Mexico's Next Big Thing: The Riviera Nayarit
Why head to the so-called Riviera Nayarit, that 192-mile stretch of “fun in the sun” along the Pacific coast of Mexico? Sure, a lot of the reason to head here has to do with golden sands, tubuler waves and seafood so fresh it bounces on your plate (well, almost). But dig deeper and you’ll find that this area has some pretty wonderful, and unique attractions, making it a good choice for travelers of all stripes.
The colonial town of San Blas is surrounded by pristine everglades and mangrove swamps, areas that are nature’s prized condos for birds large and small (not to mention crocodiles, deer, jaguars and many other photogenic critters.) In fact, when you take into account both the endemic and migratory species that roost here, its usually possible to spot a whopping 400-plus species within an hour’s radius of the town center. And many birding areas are much closer. We shot these gorgeous herons in the early morning, having rolled out of bed just half-an-hour before this photo was taken.
Mangrove swamps also shelter tiny towns, like Mexcaltitan, once designated one of Mexico’s “Magic Towns” for its Shangri La–like qualities. (Because the town fathers refused to bury electricity lines, the town lost that designation and with it, many of the tourists who used to come. So when you visit, as I did last week, you may be the only non-resident around). Painted all the colors that made Frida Kahlo famous, with a postcard perfect town square, a little (but well curated) museum and tiny restaurants that serve fish and shrimp caught just hours before it hit your plate, it’s the type of truly authentic colonial village one dreams of seeing, but rarely does.
The state of Nayarit is home to several Native Mexican tribes, but those you’ll likely interact with the most are the Huichols. They are the artisans who create the vibrant beadwork you’ll see for sale in booths on the streets and in stores across the state (and across the country). Cilau Valadez (pictured here) is a fourth-generation yarn painter; his paintings, and those of his father, have been exhibited in museums around the globe. As he explained to me, he takes his inspiration from the tenets of the Huichol religion. In fact, creating a painting, which he does by pushing brightly colored yarn onto a wooden board that’s been coated with beeswax and resin, is a prayer for him. He doesn’t mark out the design in advance, he simply follows his instincts—and what instincts they are! His work is among the most alive and luminous folk art I’ve ever seen.
Thought to have been formed in the Jurassic era, the Marieta Islands shelter species that are seen in few other places (including the Blue Footed Booby, which is only found here and on the Galapagos Islands). A UNESCO protected nature reserve, they contain no signs of human life (no buildings, no roads), and only licensed guides are allowed to bring visitors to them. Hook up with one of these companies, because snorkeling among the teeming schools of fish here, bird watching, and exploring the islands’ hidden caves and beaches is an otherworldly experience.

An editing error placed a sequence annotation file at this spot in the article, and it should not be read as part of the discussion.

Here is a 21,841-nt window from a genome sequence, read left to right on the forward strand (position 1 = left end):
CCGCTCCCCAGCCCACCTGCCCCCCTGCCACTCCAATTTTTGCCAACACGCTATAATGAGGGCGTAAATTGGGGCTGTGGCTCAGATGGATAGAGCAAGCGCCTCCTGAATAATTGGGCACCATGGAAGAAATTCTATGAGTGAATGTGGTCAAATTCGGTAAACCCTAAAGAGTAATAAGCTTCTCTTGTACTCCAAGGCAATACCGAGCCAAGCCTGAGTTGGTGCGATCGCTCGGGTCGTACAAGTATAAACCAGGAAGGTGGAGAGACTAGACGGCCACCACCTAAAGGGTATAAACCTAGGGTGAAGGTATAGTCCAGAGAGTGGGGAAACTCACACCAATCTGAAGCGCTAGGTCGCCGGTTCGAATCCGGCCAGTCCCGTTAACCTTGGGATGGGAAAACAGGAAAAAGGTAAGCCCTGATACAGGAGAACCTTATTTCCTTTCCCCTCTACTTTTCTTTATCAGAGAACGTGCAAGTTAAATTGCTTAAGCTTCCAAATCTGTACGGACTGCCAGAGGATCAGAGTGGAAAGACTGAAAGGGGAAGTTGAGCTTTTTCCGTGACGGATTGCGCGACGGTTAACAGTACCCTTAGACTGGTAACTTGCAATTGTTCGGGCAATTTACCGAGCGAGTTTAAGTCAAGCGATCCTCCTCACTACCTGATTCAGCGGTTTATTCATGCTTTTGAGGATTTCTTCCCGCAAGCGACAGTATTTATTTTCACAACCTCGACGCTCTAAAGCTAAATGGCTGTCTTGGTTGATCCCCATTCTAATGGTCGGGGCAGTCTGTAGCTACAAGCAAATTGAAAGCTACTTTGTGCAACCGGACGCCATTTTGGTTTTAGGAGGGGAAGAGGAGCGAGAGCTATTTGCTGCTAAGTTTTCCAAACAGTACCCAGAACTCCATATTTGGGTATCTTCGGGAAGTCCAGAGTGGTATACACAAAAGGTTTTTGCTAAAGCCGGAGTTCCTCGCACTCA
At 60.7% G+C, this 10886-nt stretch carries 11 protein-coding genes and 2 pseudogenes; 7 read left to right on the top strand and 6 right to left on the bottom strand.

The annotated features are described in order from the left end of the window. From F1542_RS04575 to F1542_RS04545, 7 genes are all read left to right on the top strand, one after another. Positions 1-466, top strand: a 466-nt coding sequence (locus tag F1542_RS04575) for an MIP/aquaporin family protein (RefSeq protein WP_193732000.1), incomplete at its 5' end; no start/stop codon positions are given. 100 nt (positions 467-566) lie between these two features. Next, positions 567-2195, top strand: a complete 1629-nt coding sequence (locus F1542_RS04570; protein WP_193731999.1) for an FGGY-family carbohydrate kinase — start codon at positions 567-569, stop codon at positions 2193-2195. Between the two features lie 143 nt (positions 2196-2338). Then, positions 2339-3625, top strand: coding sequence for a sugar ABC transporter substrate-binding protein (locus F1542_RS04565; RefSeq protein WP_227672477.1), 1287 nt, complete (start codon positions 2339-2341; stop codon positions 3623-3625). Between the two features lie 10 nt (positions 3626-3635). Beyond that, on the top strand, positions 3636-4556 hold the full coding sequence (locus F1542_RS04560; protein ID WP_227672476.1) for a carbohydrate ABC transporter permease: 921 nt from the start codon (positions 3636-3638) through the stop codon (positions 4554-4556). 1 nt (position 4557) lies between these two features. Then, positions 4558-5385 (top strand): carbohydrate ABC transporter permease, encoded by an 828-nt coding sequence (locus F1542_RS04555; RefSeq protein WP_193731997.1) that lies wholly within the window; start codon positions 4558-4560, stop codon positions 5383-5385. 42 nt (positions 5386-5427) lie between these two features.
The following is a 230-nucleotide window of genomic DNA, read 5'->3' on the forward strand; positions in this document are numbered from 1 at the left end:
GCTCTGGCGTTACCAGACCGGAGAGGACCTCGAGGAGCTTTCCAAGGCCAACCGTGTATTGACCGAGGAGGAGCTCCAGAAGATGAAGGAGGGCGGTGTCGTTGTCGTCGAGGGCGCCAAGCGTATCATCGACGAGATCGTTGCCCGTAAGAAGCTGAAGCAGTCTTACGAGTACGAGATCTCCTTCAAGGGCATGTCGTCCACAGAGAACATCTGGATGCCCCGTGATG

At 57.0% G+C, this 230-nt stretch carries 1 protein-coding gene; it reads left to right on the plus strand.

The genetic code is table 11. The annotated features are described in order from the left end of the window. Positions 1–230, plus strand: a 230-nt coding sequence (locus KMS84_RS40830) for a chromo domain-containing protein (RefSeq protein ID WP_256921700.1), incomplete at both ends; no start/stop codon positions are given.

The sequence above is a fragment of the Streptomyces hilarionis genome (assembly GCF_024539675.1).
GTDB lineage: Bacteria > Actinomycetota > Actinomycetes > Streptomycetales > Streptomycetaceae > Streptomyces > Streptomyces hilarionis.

Along most of the Riviera Nayarit the Sierra Madre Mountains hug the shore too closely to allow for high rise hotels and large touristic developments. Nuevo Vallarta is one of the exceptions to that rule, and today it has a number of sophisticated, all-inclusive resorts from names both famed and up-and-coming (Riu, Grand Velas, Hard Rock and Marival among others; pictured is the pool area of the Marival Residences). They feature five-star cuisine, exceptional spas and lots of activities, from golf to watersports to kids clubs.
If James Bond—or Gabby Douglas—were to engage in a water sport, Fly Boarding is the one they’d likely do. Here’s how it works: participants are strapped into special propeller boots which have a tube that attaches to a jet ski. The person on the jet ski then turns on the power to shoot water through the boots, which then allows the “fly boarder” to hover over the water (up to 40 feet in the air!), dive under the surface like a dolphin and do back flips. It is, in two words, insanely fun. And the only place I’ve ever seen this activity offered is at the chi chi resorts of Punta Mita. In the photo, a young girl hovers on the water.
To foil the pirates who were looting its gold-loaded cargo fleets, Spain founded San Blas in 1768. The shells of that original town’s church (pictured), custom’s house and fort are atmospheric ruins to visit, but they’re far from the only ancient sights to see in the region. Nayarit also boasts other colonial towns and pyramids from the era proceeding the Spanish conquest.
The Guinness Book of World Records recorded the largest wave every in San Blas several years ago. At almost a kilometer in length, it took ten totally tubular minutes to ride. Today, Sayulita (pictured here) has as active a surfing scene; many on Mexico’s national surfing team train here in the winter. But it’s also a great place for beginners to learn; and for visitors to just hang out, as it’s filled with terrific little shops (with crafts from across Mexico), affordable (and quite nice) hotels, and beachfront restaurants.
The resort area Punta Mita has been synonymous with extreme luxury for a good decade now. John Travolta has flown in on his private plane, Christina Aguilera got engaged at the Imanta Resort (its secluded beach is pictured), the Kardashians make a yearly pilgrimage and Madonna, Kobe Bryant, Hillary Duff and other bold faced names have cavorted on its sands. They come for an obvious reason: this is a gated community, meaning that the paparazzi can be kept at bay. But it’s also a center for opulent living in Mexico with two Jack Nicklaus-designed golf courses (on one, a natural island off-shore serves as one of the holes), gourmet restaurants and ultra-chi chi hotels.